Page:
The Harry Potter movies have altogether grossed over $7.7 billion at the box office alone, so it was always hard to imagine that Warner Bros. would keep such a lucrative franchise on the shelf for long. Sure enough, it only took two years from the release of Harry Potter and the Deathly Hallows: Part 2 for the studio to announce that J.K. Rowling is writing a spin-off movie based on the series' spin-off book "Fantastic Beasts and Where to Find Them" and its author Newt Scamander.
"Fantastic Beasts" is mentioned in the main novels as one of the textbooks that Harry and his friends study at Hogwarts, but in 2001, Rowling published a 42-page version of it in aid of the charity Comic Relief. The movie will feature Newt as the protagonist and will presumably be all about his adventures in the field of magizoology.
Newt Scamander is more than just the next big hero of the onscreen wizarding world, however; he's also a registered trademark. Bleeding Cool reports that Warner Bros. has been covering a number of trademark bases, not only for Fantastic Beasts and Where to Find Them but also for other spin-off books within the Harry Potter franchise. Newt Scamander himself and the book's title are naturally on the list of freshly registered trademarks, but they're not alone.
"The Tales of Beedle the Bard," which was also written and published as a spin-off book by Rowling, is another name that has been trademarked. One of the stories from the book, "The Tale of the Three Brothers," appeared in Harry Potter and the Deathly Hallows Part 1, and the animation for it was highly praised by many critics. Perhaps Warner Bros. might commission further animations of the other tales, either for independent release or inclusion in Fantastic Beasts and Where to Find Them.
Or how about a sports movie based around the noble pastime of Quidditch? The final names to become registered trademarks are all related to another Rowling spin-off book: "Quidditch Through the Ages," by Kennilworthy Whisp. Whisp himself is now a trademark, along with the book's title and Quidditch team names Wimbourne Wasps, Chudley Cannons and Kenmare Kestrels.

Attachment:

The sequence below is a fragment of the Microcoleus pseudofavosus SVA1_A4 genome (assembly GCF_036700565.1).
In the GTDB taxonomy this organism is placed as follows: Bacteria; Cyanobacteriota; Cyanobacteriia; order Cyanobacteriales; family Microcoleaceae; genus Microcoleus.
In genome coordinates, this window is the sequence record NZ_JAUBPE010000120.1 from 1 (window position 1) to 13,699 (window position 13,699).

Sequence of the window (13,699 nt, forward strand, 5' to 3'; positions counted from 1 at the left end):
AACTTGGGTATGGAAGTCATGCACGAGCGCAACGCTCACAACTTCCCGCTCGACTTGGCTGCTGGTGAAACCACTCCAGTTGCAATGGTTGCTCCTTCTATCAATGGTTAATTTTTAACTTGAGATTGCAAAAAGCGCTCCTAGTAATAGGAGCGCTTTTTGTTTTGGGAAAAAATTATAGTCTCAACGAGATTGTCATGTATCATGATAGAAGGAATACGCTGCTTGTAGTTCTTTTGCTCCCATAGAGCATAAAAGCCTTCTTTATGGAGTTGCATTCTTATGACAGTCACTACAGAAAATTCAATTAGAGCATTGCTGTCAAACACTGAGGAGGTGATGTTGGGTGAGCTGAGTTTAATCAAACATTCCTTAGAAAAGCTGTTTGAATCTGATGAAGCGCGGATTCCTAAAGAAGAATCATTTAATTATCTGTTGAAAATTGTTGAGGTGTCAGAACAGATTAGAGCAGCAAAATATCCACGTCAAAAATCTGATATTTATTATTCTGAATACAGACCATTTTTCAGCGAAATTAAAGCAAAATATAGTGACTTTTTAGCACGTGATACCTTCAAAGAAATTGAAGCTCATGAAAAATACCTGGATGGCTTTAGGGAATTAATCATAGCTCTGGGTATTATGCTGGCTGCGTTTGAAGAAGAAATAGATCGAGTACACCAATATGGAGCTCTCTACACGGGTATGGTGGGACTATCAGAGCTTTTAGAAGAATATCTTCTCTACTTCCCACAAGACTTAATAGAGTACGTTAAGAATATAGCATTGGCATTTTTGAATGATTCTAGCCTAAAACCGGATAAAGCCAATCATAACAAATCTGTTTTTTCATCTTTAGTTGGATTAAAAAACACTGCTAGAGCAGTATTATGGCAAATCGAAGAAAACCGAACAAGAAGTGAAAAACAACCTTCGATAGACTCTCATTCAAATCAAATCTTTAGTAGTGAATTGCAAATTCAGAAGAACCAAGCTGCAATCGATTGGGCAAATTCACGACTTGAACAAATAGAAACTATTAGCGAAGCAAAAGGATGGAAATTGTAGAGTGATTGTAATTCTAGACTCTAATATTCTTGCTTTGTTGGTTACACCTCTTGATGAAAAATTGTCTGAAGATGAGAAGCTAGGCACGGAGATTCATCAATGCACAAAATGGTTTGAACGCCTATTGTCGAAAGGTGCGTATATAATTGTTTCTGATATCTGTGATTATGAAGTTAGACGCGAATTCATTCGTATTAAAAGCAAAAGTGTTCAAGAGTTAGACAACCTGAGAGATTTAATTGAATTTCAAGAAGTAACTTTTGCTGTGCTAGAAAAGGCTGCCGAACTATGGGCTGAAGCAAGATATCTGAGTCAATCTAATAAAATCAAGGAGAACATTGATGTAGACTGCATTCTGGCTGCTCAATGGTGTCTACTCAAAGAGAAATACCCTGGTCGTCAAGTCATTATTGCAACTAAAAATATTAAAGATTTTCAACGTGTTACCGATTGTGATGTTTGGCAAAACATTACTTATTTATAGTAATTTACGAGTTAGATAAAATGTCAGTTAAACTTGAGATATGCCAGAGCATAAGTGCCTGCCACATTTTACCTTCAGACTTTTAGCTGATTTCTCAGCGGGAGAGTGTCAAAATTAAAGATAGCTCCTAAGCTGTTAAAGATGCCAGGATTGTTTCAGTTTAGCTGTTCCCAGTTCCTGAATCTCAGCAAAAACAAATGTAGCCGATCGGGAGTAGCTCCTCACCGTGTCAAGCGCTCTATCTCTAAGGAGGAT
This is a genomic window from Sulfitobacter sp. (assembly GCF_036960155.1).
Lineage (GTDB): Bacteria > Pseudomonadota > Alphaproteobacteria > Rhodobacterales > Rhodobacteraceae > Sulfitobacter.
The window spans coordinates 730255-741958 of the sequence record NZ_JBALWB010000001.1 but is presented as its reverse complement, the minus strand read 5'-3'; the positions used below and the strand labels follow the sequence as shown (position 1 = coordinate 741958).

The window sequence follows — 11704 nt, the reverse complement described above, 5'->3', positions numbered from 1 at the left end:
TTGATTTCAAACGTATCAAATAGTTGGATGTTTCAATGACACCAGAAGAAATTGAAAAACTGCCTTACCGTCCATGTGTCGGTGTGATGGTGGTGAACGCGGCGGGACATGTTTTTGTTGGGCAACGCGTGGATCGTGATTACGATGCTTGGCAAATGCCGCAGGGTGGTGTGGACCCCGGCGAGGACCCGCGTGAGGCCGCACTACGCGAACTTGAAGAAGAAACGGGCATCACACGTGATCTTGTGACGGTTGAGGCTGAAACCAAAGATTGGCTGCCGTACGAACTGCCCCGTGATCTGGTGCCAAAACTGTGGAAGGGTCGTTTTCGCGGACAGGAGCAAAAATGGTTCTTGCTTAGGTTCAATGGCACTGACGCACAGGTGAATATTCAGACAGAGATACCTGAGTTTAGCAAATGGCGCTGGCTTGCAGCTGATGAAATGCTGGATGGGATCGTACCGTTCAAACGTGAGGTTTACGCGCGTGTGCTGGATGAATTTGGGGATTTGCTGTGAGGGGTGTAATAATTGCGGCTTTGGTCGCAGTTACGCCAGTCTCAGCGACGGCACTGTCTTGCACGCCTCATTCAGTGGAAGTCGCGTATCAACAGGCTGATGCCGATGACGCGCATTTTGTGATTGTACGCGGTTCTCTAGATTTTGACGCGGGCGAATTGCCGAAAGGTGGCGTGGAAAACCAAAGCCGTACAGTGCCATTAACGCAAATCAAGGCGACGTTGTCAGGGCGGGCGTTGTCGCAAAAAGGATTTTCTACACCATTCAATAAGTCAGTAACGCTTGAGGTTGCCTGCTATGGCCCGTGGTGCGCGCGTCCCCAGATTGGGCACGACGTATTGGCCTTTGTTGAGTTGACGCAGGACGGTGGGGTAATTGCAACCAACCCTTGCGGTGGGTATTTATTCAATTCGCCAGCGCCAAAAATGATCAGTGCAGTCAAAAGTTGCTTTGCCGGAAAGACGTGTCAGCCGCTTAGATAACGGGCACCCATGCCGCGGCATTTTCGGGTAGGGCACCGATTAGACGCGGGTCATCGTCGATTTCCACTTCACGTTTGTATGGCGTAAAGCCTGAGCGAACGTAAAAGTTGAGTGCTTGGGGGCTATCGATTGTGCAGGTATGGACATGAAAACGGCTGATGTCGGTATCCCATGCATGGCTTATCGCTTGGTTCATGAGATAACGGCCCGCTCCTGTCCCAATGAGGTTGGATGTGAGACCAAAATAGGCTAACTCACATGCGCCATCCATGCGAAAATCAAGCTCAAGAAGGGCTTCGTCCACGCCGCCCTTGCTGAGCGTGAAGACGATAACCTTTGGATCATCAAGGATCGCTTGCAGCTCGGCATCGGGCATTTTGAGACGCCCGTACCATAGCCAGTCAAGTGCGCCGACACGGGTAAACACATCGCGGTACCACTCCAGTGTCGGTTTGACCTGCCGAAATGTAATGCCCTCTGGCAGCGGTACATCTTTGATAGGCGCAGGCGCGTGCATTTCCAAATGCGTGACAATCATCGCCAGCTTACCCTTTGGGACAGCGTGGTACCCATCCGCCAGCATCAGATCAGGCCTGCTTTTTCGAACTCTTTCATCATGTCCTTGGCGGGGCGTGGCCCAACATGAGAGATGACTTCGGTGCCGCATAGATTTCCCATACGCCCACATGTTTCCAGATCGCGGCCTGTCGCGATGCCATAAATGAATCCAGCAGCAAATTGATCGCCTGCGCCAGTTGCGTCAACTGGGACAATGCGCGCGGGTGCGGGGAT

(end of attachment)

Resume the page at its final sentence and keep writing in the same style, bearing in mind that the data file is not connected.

It's important to note that Warner Bros.' registration of these trademarks is by no means a guarantee that they will end up becoming full moves like Fantastic Beasts and Where to Find Them. The trademark covers everything from movies to TV series to video games and comic books, but there's no telling if or when Warner Bros. will decide to adapt these specific spin-off titles. It's likely that nothing major will be greenlit until Fantastic Beasts and Where to Find Them has been released to test the waters of spin-off popularity.
Based on what we know so far, Fantastic Beasts and Where to Find Them could end up being the Hobbit of the Harry Potter franchise: a story in the same universe without the fate of the entire free world having to rest upon the shoulders of the protagonist, so that there can be a greater focus on simple adventure. According to the books, Newt is only 21 when he publishes his famous book, meaning that the film would most likely follow the character in the very early stages of his career. It was apparently around this time that he managed to beat a magical creature away with a kettle, which would probably make for quite an interesting climax to his movie.
We’ll keep you updated on Fantastic Beasts and Where to Find Them as this story develops.
Source: Bleeding Cool
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